Unusual Art Song: Exploring Languages Beyond the "Big Four"




We all know them - the “big four” languages that most Western classical repertoire draws from; Italian, German, French, and English. Reinforced by the way this style of music is taught internationally, these four languages tend to make up a large majority of the repertoire singers perform most frequently. However, with as many languages as there are in the world, there are songs that express them in musical form. In this article we’ll take a look at a few languages that have a considerable, albeit less-performed repertoire, as well as how to approach diction for unfamiliar languages.



Czech:

Czech is a language tied most strongly to a few frequently performed operas, namely Dvořák’s Rusalka and Leoš Janáček’s The Cunning Little Vixen and Jenůfa. However, both composers wrote art song and arrangements of folk melodies. Dvořák’s Biblické písně (Biblical Songs) offer a variety of moods and selections of various difficulties. As a bonus, they are available on IMSLP with translations in the score. As for Janáček, his Slezké písně (Silesian Folksongs) and 6 Národních Písní (6 Folk Songs) present generally short and strophic melodies with a real opportunity to focus on diction and storytelling. Further operatic listening might include Smetana’s The Bartered Bride and Libuše.



Swedish and Norwegian:

While not exactly the same, these two languages share a lot of features and phonetic similarities. Swedish in particular has seen an increased interest in recent years, and both languages have seen an influx of published sources with sheet music, IPA, and/or translations, as well as diction guides. Interestingly, some of the best-known Swedish songs are by the Finnish composer Sibelius, while many are familiar with the songs of Grieg (either in German or Norwegian). Further forays into Swedish might include Hugo Alfvén’s Sju dikter av Ernest Thiel (7 Poems by Ernest Thiel) or Gunnar de Frumerie’s Hjärtats sånger (Songs of the Heart). As for Norwegian, I might suggest a listen to Agathe Backer Grøndahl’s folk song arrangements, as well as works by Halfdan Kjerulf, one of Norway’s first important song composers pre-Grieg.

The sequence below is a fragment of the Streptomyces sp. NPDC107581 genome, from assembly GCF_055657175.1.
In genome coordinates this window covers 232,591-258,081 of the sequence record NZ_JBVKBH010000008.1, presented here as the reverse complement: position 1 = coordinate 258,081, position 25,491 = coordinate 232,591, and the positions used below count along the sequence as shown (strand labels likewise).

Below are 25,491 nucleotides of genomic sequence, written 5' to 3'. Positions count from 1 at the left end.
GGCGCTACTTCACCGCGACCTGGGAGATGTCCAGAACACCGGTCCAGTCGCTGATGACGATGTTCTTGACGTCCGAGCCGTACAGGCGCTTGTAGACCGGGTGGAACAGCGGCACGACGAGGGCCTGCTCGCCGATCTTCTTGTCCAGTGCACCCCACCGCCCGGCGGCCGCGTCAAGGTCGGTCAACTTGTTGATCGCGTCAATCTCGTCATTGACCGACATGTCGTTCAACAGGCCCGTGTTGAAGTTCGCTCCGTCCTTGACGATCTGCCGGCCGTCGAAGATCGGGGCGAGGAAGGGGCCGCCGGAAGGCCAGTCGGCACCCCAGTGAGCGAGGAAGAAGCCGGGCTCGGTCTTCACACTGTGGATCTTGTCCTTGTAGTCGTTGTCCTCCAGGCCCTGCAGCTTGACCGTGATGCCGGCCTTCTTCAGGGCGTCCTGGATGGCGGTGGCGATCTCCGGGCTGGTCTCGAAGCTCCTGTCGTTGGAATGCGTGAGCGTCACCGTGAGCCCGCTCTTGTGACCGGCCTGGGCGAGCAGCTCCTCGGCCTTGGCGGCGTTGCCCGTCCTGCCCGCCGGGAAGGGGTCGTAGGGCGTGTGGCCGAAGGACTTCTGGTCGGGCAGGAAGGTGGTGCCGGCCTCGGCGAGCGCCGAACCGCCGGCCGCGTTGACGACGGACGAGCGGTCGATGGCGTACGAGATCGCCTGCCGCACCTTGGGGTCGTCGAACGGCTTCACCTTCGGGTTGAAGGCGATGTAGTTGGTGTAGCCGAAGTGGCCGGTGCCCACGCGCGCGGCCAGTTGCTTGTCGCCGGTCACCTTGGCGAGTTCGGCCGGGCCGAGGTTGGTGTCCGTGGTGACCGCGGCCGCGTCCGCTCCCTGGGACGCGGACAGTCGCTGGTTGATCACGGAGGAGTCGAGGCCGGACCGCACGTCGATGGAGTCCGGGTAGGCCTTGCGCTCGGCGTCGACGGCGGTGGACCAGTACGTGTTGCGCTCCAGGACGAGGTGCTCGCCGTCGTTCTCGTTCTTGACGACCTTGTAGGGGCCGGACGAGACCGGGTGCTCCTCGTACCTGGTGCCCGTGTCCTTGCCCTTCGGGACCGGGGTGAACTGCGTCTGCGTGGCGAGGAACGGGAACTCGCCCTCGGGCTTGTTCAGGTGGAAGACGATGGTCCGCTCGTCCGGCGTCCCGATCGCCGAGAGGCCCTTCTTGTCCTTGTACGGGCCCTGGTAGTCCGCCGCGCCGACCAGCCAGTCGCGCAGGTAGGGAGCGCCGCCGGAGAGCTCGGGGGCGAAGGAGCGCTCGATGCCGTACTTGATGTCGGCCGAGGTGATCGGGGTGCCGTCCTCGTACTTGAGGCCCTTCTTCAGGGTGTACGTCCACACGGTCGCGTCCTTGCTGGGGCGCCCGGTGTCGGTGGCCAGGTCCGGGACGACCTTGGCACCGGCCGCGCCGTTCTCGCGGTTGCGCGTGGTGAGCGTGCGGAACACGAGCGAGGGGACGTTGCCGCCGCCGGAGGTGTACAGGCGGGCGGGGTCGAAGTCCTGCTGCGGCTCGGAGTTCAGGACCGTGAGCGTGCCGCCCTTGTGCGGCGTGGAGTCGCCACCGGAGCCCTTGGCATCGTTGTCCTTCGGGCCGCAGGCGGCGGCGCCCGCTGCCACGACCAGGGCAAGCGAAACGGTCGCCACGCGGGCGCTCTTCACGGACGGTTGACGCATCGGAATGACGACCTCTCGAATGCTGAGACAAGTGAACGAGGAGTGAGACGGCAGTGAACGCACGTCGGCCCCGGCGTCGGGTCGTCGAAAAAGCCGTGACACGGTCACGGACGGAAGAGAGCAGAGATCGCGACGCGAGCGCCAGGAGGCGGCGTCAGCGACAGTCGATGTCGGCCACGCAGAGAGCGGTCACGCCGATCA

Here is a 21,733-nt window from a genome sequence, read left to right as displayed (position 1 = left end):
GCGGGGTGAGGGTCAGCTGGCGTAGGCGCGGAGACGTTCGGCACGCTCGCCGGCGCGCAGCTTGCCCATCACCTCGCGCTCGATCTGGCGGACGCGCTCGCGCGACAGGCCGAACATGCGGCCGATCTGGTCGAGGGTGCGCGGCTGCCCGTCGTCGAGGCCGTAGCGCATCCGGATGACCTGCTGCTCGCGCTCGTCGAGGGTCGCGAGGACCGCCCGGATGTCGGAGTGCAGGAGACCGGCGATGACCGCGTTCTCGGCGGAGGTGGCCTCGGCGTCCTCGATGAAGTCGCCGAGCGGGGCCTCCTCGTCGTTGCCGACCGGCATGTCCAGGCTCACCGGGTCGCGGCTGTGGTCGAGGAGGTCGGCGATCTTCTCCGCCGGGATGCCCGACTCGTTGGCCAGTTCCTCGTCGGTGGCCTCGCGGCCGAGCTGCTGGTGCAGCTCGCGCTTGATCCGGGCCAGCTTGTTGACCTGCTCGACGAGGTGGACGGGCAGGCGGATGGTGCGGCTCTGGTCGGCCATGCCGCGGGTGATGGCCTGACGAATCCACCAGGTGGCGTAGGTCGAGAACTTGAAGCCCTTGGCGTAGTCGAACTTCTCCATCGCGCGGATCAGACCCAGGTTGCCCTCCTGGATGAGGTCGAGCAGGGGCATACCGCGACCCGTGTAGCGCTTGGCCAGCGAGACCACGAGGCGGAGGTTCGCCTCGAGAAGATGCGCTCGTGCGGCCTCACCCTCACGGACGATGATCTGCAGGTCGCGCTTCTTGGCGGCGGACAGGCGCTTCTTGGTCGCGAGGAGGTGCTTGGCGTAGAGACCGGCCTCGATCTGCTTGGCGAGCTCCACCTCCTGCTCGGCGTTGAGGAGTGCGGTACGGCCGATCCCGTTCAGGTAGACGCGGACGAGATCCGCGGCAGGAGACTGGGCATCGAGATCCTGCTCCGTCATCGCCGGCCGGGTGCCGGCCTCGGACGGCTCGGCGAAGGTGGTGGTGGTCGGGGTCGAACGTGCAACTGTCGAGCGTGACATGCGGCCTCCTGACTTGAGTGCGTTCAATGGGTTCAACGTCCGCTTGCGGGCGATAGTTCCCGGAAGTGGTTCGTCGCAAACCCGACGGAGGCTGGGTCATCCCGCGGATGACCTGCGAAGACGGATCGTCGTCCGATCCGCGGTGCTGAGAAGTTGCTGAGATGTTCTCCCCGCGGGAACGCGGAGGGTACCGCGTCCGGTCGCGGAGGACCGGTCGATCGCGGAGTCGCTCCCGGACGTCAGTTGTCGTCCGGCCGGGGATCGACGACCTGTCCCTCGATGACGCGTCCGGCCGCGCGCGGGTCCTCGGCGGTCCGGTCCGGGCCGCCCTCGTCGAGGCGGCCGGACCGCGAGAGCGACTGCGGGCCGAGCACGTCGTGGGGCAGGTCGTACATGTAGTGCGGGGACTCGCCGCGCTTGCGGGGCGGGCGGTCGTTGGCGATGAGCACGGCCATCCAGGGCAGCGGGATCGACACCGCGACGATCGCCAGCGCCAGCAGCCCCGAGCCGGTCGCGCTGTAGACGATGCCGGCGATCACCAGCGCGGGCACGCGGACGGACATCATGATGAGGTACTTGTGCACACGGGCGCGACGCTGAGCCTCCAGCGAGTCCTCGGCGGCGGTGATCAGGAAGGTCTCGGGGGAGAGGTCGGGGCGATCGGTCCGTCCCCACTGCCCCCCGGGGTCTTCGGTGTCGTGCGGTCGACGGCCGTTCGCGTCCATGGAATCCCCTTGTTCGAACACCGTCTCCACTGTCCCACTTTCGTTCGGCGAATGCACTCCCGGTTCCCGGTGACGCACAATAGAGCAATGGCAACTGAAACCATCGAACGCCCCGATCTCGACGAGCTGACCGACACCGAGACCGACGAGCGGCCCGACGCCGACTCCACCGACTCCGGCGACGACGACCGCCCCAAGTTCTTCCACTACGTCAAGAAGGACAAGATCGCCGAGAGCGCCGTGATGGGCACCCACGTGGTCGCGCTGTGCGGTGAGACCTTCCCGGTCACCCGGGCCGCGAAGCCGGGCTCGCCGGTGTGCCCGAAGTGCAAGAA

Navigating a New Language:

It may feel a bit overwhelming learning diction for a new language. Truthfully, it won’t be perfect at first, and that’s ok! Like anything that’s new, be sure to grant yourself some grace with a new language and don’t be afraid to take your time! Here are some tricks that have helped me:


1. Practice sounding out and understanding new sounds as well as their IPA iteration. Personally, seeing the IPA symbols for Norwegian helped me a lot in being able to relate new sounds to more familiar ones.


2. If you are in school, see if any of the faculty can help you with the diction for the language. In-person coaching really helps, and if they can’t help you, it’s likely that somebody knows someone who can.


3. Listen to recordings if they’re available. Native speakers are usually preferable, but I would hazard a guess that most singers making a quality recording have done their homework. If no recording is available, consider listening to similar pieces in the language to understand the flow and poetic integrity. Watching a film, newscast, or TV show in the language may also help.


4. Read! There are now multiple sources available for singing in all of these languages. If you have university library access, don’t be afraid to ask them to inter-library loan the book if your library doesn’t have it. This usually applies to public libraries as well. Additionally, there are multiple open-source and free to access dissertations that offer IPA guides and repertoire suggestions. I even referred to several dissertation essays from the University of Miami database to make sure my suggestions weren’t totally off-base!




There are lots of languages out there, and I hope to continue the conversation about including them more seamlessly into our repertoire. What languages would you like to hear more of? What languages do you enjoy singing in the most? I’d love to incorporate more of my personal favorites as well as yours in a future blog post, so don’t be shy and comment below!


- Preston Hereford



Sources:

(Hartman, Lauren Elizabeth. “Beyond the Standard Singing Languages: Incorporating Czech Art Song into the Collegiate Voice Studio”, 2019.)


(Hersey, Anna Christine. “Swedish Art Song: A Singer’s Handbook to Diction and Repertoire”, 2012.)

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